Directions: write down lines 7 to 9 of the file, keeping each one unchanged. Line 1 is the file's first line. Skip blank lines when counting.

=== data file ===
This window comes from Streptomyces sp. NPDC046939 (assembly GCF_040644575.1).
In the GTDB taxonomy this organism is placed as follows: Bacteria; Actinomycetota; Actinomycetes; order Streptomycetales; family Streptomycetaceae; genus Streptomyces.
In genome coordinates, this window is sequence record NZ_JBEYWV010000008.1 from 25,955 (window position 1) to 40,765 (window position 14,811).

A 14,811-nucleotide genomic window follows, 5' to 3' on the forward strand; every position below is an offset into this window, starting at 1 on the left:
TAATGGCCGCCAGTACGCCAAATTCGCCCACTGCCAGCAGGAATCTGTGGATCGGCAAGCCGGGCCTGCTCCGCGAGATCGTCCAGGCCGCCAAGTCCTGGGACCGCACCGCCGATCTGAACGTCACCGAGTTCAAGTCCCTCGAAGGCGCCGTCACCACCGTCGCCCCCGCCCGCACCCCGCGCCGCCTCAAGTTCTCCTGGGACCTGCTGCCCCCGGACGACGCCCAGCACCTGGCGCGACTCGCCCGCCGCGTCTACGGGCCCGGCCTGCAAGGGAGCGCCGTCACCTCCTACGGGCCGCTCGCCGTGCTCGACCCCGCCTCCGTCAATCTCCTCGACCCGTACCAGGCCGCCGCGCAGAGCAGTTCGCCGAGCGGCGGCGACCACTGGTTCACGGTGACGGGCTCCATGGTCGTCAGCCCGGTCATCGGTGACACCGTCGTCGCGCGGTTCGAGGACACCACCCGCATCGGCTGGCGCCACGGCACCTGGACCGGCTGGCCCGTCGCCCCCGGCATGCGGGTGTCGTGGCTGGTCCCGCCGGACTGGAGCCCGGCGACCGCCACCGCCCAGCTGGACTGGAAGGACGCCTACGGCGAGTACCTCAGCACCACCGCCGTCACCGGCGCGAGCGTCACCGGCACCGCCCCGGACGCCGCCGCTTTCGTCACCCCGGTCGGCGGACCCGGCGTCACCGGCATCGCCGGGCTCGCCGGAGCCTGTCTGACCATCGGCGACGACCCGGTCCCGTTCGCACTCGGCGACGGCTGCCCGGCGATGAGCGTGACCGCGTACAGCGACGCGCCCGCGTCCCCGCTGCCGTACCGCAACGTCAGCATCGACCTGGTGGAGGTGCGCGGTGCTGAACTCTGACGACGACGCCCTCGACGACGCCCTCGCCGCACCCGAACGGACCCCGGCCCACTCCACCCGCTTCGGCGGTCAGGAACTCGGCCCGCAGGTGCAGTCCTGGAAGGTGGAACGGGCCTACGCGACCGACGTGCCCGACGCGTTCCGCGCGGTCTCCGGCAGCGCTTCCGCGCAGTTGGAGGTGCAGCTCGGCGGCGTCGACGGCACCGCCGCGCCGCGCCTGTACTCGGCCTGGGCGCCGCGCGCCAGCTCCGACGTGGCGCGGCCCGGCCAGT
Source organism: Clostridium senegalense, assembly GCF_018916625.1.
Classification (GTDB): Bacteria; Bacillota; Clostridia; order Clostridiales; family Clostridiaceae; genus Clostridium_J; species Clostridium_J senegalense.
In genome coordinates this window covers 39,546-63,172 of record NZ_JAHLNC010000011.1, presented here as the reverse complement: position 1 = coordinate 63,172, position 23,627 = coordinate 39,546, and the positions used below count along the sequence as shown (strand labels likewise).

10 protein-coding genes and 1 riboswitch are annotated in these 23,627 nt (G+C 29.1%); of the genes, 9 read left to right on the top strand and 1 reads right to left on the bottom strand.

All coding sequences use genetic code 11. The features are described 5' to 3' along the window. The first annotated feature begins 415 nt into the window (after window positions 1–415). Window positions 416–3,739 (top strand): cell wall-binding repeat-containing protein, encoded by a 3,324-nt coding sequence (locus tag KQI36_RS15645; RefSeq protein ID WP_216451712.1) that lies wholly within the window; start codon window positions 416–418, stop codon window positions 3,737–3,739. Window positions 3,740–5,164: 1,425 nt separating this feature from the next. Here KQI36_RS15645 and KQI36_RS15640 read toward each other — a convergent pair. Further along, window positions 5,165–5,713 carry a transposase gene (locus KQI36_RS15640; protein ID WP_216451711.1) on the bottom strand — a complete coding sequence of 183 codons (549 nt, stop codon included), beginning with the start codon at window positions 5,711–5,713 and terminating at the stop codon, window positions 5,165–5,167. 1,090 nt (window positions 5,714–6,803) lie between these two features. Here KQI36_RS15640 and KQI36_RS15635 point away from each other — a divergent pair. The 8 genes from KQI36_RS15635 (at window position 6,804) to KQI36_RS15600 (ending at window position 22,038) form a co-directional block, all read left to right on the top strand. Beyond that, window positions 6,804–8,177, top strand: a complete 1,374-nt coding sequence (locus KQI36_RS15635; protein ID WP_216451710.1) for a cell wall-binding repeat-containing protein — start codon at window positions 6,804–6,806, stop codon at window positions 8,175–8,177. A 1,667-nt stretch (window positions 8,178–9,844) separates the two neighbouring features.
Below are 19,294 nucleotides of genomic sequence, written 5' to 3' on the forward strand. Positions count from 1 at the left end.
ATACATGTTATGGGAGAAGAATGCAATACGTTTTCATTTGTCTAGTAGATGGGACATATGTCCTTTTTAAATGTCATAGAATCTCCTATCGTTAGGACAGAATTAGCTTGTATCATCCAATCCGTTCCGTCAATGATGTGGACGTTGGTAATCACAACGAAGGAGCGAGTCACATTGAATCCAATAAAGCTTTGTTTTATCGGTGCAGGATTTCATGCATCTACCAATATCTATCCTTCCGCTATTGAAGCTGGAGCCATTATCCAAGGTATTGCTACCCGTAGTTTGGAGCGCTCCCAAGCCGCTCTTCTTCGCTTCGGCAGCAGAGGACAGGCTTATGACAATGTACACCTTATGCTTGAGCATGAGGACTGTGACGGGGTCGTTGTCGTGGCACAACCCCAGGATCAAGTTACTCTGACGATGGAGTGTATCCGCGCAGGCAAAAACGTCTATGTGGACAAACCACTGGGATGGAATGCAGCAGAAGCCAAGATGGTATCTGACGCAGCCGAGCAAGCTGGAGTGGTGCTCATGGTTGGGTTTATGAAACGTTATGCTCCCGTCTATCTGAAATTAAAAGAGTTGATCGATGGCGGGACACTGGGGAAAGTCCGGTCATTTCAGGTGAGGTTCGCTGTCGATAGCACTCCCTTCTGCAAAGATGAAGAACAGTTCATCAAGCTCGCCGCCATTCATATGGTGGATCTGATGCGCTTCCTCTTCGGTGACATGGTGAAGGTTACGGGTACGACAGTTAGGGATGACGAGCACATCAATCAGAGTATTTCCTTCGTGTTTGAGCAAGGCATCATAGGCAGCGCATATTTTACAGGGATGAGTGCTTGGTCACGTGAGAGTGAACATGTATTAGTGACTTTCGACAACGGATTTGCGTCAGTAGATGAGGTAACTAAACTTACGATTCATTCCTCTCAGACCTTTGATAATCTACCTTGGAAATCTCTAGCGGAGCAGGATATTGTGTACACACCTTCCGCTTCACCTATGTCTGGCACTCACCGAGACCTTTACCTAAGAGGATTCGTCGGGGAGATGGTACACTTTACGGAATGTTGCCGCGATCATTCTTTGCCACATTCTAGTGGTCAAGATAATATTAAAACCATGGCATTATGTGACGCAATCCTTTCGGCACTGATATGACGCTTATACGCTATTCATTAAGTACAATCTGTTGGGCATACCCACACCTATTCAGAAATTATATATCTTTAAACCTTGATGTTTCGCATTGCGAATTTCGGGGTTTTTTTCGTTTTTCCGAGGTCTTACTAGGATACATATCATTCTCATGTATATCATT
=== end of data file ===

Classification (GTDB): Bacteria; Bacillota; Clostridia; order Clostridiales; family Clostridiaceae; genus Clostridium_J; species Clostridium_J senegalense.
In genome coordinates this window covers 39,546-63,172 of record NZ_JAHLNC010000011.1, presented here as the reverse complement: position 1 = coordinate 63,172, position 23,627 = coordinate 39,546, and the positions used below count along the sequence as shown (strand labels likewise).

10 protein-coding genes and 1 riboswitch are annotated in these 23,627 nt (G+C 29.1%); of the genes, 9 read left to right on the top strand and 1 reads right to left on the bottom strand.